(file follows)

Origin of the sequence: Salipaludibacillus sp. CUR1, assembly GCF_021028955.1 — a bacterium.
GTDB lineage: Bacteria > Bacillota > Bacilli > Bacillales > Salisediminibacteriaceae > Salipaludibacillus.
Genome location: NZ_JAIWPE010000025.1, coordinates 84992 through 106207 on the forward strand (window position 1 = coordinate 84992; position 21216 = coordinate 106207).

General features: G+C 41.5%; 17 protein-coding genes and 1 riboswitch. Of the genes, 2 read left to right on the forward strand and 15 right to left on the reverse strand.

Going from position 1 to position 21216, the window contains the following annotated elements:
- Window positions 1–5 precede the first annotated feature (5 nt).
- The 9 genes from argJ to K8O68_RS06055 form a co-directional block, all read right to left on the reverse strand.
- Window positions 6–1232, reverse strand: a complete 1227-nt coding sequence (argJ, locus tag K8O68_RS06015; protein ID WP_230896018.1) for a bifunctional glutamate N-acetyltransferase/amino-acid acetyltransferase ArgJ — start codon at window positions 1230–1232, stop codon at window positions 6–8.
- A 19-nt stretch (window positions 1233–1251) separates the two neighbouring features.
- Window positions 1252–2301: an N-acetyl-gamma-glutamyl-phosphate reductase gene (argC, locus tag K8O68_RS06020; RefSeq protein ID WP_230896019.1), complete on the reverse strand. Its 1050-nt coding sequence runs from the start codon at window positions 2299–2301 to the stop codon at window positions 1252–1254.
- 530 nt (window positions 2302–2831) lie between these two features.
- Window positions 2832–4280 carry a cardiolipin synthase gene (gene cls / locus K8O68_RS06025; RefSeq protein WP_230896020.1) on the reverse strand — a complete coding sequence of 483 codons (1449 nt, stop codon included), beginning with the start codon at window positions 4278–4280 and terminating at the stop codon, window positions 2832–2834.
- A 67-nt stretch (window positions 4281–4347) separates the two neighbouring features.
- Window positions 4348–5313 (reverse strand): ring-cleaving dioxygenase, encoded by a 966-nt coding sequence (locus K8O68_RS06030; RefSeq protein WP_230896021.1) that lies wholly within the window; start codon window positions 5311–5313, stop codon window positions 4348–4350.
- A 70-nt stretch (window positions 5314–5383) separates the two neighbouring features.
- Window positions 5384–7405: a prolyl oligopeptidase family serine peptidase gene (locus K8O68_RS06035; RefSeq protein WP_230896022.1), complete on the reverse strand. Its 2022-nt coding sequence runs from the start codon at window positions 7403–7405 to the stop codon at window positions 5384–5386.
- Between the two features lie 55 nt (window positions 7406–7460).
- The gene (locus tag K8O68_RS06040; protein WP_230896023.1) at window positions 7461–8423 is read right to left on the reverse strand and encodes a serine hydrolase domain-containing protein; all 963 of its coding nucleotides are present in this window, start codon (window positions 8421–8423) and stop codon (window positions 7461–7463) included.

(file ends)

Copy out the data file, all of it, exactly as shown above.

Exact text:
Origin of the sequence: Salipaludibacillus sp. CUR1, assembly GCF_021028955.1 — a bacterium.
GTDB lineage: Bacteria > Bacillota > Bacilli > Bacillales > Salisediminibacteriaceae > Salipaludibacillus.
Genome location: NZ_JAIWPE010000025.1, coordinates 84992 through 106207 on the forward strand (window position 1 = coordinate 84992; position 21216 = coordinate 106207).

General features: G+C 41.5%; 17 protein-coding genes and 1 riboswitch. Of the genes, 2 read left to right on the forward strand and 15 right to left on the reverse strand.

Going from position 1 to position 21216, the window contains the following annotated elements:
- Window positions 1–5 precede the first annotated feature (5 nt).
- The 9 genes from argJ to K8O68_RS06055 form a co-directional block, all read right to left on the reverse strand.
- Window positions 6–1232, reverse strand: a complete 1227-nt coding sequence (argJ, locus tag K8O68_RS06015; protein ID WP_230896018.1) for a bifunctional glutamate N-acetyltransferase/amino-acid acetyltransferase ArgJ — start codon at window positions 1230–1232, stop codon at window positions 6–8.
- A 19-nt stretch (window positions 1233–1251) separates the two neighbouring features.
- Window positions 1252–2301: an N-acetyl-gamma-glutamyl-phosphate reductase gene (argC, locus tag K8O68_RS06020; RefSeq protein ID WP_230896019.1), complete on the reverse strand. Its 1050-nt coding sequence runs from the start codon at window positions 2299–2301 to the stop codon at window positions 1252–1254.
- 530 nt (window positions 2302–2831) lie between these two features.
- Window positions 2832–4280 carry a cardiolipin synthase gene (gene cls / locus K8O68_RS06025; RefSeq protein WP_230896020.1) on the reverse strand — a complete coding sequence of 483 codons (1449 nt, stop codon included), beginning with the start codon at window positions 4278–4280 and terminating at the stop codon, window positions 2832–2834.
- A 67-nt stretch (window positions 4281–4347) separates the two neighbouring features.
- Window positions 4348–5313 (reverse strand): ring-cleaving dioxygenase, encoded by a 966-nt coding sequence (locus K8O68_RS06030; RefSeq protein WP_230896021.1) that lies wholly within the window; start codon window positions 5311–5313, stop codon window positions 4348–4350.
- A 70-nt stretch (window positions 5314–5383) separates the two neighbouring features.
- Window positions 5384–7405: a prolyl oligopeptidase family serine peptidase gene (locus K8O68_RS06035; RefSeq protein WP_230896022.1), complete on the reverse strand. Its 2022-nt coding sequence runs from the start codon at window positions 7403–7405 to the stop codon at window positions 5384–5386.
- Between the two features lie 55 nt (window positions 7406–7460).
- The gene (locus tag K8O68_RS06040; protein WP_230896023.1) at window positions 7461–8423 is read right to left on the reverse strand and encodes a serine hydrolase domain-containing protein; all 963 of its coding nucleotides are present in this window, start codon (window positions 8421–8423) and stop codon (window positions 7461–7463) included.